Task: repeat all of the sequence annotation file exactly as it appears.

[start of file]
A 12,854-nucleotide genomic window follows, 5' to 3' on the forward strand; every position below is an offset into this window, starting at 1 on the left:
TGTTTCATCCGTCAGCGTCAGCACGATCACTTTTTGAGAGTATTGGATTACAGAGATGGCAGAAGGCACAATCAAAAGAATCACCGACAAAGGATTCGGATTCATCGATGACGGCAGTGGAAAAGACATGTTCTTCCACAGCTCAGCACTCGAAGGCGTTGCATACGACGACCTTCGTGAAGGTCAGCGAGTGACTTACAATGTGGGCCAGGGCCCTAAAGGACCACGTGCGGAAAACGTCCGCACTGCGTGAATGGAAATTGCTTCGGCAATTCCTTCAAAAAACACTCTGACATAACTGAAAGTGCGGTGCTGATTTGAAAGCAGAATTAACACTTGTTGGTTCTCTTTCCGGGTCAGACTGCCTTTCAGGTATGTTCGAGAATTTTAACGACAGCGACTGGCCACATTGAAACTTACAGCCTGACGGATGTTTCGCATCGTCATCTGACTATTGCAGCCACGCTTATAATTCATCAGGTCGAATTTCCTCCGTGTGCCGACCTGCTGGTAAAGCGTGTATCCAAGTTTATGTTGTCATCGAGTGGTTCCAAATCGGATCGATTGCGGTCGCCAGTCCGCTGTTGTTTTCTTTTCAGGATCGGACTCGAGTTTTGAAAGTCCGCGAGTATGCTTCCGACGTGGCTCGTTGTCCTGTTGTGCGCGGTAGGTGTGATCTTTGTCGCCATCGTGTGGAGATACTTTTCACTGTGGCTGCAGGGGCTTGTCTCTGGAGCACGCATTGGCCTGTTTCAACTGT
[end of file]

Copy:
A 12,854-nucleotide genomic window follows, 5' to 3' on the forward strand; every position below is an offset into this window, starting at 1 on the left:
TGTTTCATCCGTCAGCGTCAGCACGATCACTTTTTGAGAGTATTGGATTACAGAGATGGCAGAAGGCACAATCAAAAGAATCACCGACAAAGGATTCGGATTCATCGATGACGGCAGTGGAAAAGACATGTTCTTCCACAGCTCAGCACTCGAAGGCGTTGCATACGACGACCTTCGTGAAGGTCAGCGAGTGACTTACAATGTGGGCCAGGGCCCTAAAGGACCACGTGCGGAAAACGTCCGCACTGCGTGAATGGAAATTGCTTCGGCAATTCCTTCAAAAAACACTCTGACATAACTGAAAGTGCGGTGCTGATTTGAAAGCAGAATTAACACTTGTTGGTTCTCTTTCCGGGTCAGACTGCCTTTCAGGTATGTTCGAGAATTTTAACGACAGCGACTGGCCACATTGAAACTTACAGCCTGACGGATGTTTCGCATCGTCATCTGACTATTGCAGCCACGCTTATAATTCATCAGGTCGAATTTCCTCCGTGTGCCGACCTGCTGGTAAAGCGTGTATCCAAGTTTATGTTGTCATCGAGTGGTTCCAAATCGGATCGATTGCGGTCGCCAGTCCGCTGTTGTTTTCTTTTCAGGATCGGACTCGAGTTTTGAAAGTCCGCGAGTATGCTTCCGACGTGGCTCGTTGTCCTGTTGTGCGCGGTAGGTGTGATCTTTGTCGCCATCGTGTGGAGATACTTTTCACTGTGGCTGCAGGGGCTTGTCTCTGGAGCACGCATTGGCCTGTTTCAACTGT